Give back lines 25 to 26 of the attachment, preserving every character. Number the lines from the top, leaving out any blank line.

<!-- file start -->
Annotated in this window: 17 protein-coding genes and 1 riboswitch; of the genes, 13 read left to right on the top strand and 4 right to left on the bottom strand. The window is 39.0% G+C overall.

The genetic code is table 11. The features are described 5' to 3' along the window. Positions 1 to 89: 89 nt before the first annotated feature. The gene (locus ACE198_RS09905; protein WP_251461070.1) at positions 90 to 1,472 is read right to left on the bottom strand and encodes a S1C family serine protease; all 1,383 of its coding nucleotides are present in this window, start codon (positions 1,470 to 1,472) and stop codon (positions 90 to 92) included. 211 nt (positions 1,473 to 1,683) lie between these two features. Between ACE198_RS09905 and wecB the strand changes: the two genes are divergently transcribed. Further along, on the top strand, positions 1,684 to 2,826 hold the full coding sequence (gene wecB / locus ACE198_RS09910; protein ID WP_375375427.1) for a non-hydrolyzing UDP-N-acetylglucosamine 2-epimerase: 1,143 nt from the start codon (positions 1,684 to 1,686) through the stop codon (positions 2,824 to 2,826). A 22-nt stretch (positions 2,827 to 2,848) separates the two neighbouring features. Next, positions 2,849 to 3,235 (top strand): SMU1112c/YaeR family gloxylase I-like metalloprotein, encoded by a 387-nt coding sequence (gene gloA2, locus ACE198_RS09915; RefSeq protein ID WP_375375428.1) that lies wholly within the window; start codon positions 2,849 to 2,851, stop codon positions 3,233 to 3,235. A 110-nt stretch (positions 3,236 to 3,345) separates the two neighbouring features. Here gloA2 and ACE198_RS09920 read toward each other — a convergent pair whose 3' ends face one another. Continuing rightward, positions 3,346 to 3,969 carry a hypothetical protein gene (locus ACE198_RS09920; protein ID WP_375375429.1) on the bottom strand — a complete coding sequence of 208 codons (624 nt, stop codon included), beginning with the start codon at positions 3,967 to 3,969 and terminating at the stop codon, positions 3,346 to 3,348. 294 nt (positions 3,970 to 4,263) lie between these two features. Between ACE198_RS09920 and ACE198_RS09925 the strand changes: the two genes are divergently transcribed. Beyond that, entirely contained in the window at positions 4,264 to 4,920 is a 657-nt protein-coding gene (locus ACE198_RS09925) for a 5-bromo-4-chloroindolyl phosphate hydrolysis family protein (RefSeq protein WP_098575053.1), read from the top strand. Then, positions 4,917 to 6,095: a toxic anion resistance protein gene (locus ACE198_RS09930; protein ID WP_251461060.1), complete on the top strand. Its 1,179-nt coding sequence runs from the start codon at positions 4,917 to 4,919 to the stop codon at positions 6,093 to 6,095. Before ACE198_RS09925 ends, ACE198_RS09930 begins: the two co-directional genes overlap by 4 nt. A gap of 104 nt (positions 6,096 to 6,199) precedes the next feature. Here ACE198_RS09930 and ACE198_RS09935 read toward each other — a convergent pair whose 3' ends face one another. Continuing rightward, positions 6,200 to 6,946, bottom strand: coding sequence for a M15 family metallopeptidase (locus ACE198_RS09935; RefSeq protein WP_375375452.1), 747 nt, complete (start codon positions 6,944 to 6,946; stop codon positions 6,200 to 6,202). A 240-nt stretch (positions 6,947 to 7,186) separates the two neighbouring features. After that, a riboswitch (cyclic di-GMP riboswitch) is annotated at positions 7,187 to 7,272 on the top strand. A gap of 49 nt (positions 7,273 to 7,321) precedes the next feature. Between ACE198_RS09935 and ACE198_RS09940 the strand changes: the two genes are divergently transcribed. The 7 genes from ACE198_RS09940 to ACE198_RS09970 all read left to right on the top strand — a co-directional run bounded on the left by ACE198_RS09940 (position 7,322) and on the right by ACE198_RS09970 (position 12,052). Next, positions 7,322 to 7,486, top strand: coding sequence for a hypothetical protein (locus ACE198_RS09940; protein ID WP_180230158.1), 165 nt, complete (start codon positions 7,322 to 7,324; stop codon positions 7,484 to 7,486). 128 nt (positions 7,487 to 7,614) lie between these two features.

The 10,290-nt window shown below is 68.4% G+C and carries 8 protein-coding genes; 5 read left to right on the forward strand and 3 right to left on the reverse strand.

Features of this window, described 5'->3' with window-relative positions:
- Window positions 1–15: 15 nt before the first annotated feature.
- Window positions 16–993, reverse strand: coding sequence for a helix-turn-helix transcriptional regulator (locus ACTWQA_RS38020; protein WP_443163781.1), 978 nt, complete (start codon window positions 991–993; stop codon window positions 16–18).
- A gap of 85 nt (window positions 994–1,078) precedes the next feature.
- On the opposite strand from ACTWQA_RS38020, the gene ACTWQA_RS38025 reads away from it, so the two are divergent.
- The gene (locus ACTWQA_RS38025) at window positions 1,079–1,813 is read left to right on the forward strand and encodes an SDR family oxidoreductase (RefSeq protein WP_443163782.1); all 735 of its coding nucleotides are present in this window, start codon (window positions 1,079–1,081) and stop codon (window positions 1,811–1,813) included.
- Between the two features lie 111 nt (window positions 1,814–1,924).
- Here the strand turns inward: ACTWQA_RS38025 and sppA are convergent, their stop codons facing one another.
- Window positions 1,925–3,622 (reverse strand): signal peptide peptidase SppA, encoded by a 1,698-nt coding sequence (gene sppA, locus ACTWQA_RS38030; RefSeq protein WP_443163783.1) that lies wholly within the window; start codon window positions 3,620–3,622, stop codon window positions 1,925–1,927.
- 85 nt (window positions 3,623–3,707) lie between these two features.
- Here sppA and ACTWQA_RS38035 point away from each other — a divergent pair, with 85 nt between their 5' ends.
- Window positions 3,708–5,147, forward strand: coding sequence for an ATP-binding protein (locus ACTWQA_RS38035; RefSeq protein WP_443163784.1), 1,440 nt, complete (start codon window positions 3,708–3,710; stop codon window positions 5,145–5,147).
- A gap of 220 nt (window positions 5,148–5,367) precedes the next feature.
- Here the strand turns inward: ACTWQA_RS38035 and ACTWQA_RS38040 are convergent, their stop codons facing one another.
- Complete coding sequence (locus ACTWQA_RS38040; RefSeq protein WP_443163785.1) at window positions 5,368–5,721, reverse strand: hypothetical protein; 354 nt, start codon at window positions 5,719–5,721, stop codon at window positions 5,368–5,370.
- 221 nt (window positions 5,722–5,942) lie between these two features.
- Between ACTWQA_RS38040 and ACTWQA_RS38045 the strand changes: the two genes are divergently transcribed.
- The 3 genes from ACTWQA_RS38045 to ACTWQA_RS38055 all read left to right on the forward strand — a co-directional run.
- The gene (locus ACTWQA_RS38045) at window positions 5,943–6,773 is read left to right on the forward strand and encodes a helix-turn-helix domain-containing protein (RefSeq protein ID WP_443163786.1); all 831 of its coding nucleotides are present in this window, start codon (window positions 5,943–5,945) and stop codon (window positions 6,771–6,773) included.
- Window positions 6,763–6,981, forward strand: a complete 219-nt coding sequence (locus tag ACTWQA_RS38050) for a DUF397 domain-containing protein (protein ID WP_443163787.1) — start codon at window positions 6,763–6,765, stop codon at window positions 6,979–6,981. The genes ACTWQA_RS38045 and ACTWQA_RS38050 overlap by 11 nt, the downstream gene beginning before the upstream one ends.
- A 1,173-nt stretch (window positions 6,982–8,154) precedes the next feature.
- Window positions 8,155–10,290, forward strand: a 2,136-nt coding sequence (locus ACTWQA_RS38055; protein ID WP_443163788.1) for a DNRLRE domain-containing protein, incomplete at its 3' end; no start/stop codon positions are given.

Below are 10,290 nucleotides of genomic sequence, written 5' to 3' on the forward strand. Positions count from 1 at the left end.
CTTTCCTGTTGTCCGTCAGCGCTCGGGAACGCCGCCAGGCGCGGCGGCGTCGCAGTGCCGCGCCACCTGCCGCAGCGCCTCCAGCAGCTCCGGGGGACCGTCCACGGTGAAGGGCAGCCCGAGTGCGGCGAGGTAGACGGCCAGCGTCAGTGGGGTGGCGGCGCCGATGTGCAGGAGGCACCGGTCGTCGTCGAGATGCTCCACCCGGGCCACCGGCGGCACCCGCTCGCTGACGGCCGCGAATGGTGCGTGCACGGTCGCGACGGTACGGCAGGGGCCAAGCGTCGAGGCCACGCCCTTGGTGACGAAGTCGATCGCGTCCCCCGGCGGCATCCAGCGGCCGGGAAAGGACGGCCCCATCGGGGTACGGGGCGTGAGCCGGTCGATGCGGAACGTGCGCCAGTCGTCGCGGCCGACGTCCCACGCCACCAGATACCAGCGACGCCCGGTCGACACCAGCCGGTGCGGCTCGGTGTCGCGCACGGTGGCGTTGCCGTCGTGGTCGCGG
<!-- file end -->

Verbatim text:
- Window positions 8,155–10,290, forward strand: a 2,136-nt coding sequence (locus ACTWQA_RS38055; protein ID WP_443163788.1) for a DNRLRE domain-containing protein, incomplete at its 3' end; no start/stop codon positions are given.

Below are 10,290 nucleotides of genomic sequence, written 5' to 3' on the forward strand. Positions count from 1 at the left end.